Now here is the part where I'm sort of stumped myself:
Could someone let me know if my reasoning is valid? The professor explained it during office hours and all I got out of that was that something cancels out and the answer is 0.
I don't see a direct constraint on Tmax in this problem that is given. I'm still unclear on what you mean by:
The only constraint I see is on torsional shear, which is a function of Tmax.
I don't understand, but I'll give it a try.
Are you saying to plug 900-T, 1500-T, and 1800-T into the equation, shear=Tc/J and try to maximize the value of T?
Okay, scratch all that. I managed to figure it out by finding similar problems. Thank you for the guidance. I hope that this post of mine is error-free!
We need to start by applying the right-hand rule to the applied torques, with the sign convention that a torque directed away from point E is...
Okay, I reworked the problem. I drew a torque diagram.
It seems that the maximum possible value of the unknown torque, T1, is 327 Nm.
From there, it seems that the internal shear stress in section CD is about 47 MPa, and the internal torque in DE causes the bar to hit its shear stress limit...
I wish to draw a proper free-body diagram for this shaft. However, my FBD does not agree with the solutions manual. If someone could point out where I erred, that would be great.
This is what I drew:
From my FBD, it is clear that the maximum torque is present in section DE of the shaft.
We...
I got a non-response response, so I guess I'll just chalk this up to YET another case of bottom-barrel textbook editors doing bottom-barrel work in writing questions and solutions. Book in question is Hibbeler's Dynamics, 14th edition. I used Hibbeler's Statics text last semester, and the...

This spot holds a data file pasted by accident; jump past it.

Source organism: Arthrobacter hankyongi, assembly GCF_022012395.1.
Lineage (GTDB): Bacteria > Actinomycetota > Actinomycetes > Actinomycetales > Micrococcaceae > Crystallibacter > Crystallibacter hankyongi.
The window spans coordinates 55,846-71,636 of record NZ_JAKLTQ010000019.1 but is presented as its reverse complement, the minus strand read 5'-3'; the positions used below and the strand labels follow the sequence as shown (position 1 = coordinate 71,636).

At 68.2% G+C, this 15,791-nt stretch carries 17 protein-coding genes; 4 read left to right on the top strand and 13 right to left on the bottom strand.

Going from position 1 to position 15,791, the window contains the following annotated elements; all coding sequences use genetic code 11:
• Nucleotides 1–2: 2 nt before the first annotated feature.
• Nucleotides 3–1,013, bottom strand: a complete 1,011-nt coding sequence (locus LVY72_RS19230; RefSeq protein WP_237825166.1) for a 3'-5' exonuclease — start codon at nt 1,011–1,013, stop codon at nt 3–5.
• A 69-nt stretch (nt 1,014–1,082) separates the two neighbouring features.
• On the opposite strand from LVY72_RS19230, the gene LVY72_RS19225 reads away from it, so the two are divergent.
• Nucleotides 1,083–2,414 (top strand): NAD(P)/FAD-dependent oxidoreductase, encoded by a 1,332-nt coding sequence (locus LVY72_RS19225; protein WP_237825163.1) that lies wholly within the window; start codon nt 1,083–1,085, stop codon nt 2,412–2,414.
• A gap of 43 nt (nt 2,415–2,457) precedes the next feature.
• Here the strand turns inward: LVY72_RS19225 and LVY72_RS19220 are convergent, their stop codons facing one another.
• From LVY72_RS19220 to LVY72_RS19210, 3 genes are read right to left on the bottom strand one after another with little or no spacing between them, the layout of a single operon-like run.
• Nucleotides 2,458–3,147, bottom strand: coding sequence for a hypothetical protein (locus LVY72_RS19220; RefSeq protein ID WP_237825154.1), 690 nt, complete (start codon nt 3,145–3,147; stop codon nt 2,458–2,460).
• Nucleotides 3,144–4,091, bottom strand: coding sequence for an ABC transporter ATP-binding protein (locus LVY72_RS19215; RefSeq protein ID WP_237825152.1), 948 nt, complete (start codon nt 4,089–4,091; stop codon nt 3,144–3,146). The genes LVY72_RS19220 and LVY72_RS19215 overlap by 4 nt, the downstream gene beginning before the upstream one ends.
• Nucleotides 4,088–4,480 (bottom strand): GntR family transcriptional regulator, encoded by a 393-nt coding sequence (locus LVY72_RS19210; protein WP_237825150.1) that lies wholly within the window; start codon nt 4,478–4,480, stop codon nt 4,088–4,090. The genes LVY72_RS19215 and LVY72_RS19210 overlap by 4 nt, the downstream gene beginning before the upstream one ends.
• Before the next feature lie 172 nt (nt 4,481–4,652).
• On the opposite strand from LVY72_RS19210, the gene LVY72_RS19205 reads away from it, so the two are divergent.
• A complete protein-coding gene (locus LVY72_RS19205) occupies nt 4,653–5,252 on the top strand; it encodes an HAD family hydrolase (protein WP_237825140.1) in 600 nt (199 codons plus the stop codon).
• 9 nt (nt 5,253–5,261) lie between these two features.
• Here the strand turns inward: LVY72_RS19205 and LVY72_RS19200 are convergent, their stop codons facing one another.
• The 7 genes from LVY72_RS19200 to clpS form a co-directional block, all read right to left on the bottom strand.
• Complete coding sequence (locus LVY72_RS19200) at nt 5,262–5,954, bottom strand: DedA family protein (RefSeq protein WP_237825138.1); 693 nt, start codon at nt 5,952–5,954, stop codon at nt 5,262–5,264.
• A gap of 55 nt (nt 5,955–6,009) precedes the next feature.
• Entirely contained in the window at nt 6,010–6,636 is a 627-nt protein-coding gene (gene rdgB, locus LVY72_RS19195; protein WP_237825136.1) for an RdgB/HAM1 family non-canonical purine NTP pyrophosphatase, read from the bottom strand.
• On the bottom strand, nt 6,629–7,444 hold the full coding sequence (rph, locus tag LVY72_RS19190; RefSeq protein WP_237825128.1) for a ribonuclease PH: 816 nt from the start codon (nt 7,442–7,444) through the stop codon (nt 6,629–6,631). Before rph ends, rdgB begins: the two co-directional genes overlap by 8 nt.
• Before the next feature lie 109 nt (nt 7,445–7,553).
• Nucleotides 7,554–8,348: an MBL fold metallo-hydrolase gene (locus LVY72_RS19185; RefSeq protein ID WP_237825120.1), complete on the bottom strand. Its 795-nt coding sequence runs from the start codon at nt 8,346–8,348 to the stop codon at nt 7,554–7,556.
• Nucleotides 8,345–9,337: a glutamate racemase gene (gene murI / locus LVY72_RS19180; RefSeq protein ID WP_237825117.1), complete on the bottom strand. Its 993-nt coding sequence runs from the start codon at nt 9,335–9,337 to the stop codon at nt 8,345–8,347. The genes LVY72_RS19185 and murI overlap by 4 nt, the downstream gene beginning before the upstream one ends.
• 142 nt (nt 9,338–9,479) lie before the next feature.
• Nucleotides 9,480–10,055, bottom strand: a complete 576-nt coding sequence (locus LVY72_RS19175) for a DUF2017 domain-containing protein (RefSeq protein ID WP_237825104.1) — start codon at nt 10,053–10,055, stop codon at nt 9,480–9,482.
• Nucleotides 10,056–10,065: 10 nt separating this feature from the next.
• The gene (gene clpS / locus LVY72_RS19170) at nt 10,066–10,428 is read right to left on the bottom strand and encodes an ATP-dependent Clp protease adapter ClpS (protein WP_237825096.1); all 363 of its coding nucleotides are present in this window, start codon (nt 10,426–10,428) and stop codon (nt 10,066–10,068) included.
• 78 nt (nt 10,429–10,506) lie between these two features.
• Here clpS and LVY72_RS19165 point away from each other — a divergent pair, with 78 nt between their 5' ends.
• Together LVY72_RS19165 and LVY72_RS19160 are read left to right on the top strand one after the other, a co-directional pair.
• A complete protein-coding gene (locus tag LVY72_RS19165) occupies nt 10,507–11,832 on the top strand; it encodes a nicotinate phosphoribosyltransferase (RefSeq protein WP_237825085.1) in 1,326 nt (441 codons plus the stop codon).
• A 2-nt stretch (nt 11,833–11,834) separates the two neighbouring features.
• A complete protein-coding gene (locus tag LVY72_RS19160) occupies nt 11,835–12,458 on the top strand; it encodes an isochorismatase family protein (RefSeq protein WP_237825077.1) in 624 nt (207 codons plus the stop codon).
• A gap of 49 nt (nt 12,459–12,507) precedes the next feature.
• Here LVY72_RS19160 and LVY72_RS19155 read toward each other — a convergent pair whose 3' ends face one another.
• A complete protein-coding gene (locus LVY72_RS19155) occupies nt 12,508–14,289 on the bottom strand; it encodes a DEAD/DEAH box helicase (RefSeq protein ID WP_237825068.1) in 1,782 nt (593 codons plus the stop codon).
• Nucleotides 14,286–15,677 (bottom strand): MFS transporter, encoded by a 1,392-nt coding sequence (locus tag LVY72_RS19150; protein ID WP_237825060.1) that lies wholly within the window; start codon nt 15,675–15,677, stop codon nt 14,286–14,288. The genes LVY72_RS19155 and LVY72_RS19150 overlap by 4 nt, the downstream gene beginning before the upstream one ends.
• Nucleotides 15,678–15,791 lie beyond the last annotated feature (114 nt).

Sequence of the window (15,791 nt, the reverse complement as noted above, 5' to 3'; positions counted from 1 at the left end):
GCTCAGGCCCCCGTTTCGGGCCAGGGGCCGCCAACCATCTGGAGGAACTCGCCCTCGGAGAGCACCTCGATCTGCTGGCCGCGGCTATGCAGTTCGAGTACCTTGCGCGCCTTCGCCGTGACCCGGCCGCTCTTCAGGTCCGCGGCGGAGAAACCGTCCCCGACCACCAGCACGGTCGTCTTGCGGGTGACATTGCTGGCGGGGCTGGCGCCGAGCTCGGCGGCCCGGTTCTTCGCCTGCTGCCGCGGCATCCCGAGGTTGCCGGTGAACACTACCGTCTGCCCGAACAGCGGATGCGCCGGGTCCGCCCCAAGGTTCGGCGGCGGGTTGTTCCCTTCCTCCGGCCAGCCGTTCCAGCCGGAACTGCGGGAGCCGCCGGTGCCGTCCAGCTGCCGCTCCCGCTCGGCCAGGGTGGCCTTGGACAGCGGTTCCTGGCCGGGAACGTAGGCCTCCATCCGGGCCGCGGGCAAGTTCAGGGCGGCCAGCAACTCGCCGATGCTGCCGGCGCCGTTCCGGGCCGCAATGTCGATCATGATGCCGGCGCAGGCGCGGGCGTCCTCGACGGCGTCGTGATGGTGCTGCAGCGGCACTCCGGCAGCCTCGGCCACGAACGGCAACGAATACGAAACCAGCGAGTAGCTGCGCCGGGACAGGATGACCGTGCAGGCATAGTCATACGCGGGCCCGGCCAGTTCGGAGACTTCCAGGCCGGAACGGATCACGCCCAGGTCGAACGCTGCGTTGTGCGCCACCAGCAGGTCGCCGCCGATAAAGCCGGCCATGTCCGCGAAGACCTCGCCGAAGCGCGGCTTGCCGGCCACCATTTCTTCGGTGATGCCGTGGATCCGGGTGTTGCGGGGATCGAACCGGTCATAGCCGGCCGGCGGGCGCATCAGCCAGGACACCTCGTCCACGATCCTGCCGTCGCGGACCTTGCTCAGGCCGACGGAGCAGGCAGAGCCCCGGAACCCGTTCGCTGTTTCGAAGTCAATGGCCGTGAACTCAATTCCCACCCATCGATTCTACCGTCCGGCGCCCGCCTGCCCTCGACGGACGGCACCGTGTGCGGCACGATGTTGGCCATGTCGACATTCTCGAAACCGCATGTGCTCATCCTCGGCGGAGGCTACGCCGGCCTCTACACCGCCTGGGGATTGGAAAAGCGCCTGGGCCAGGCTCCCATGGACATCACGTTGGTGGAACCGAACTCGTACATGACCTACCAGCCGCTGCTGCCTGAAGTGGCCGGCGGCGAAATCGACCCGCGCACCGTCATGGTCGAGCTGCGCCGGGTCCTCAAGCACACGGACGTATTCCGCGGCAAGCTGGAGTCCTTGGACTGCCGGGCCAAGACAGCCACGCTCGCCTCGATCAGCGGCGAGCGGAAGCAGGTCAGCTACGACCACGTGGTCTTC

It seems that to solve the problem as stated would actually involve finding an equation relating the angle, theta, and the height on the wall, h. And then you would take the partial derivative of height equation with respect to theta to find the extrema.
I'm currently awaiting a response :).
That's a great question, and from my discussions and research, I was told that this assumption is incorrect in this problem.
That being said, the book's solution manual makes that assumption, and so does my Dynamics professor:
But it seems that even if we take this assumption as valid (which...
Using the equations for constant acceleration, we can write the following set of equations for this problem:
We have the following known physical constraints:
Solving the above system of equations and constraints with a computer algebra system:
So, all the solutions I found make...
Thanks, so what's the takeaway here for finding the final position of a particle that lands on a hill?
We have the book, which asks for "(x,-y)," and the book comes up with the "-y" displacement equation.
We have a famous professor on YouTube solving for "(x,y)" and he comes up with the same...
Here's a much more condensed version of what I'm asking: who's correct, the book or the teacher's method?
The points of impact are are in x and y. Time is "t."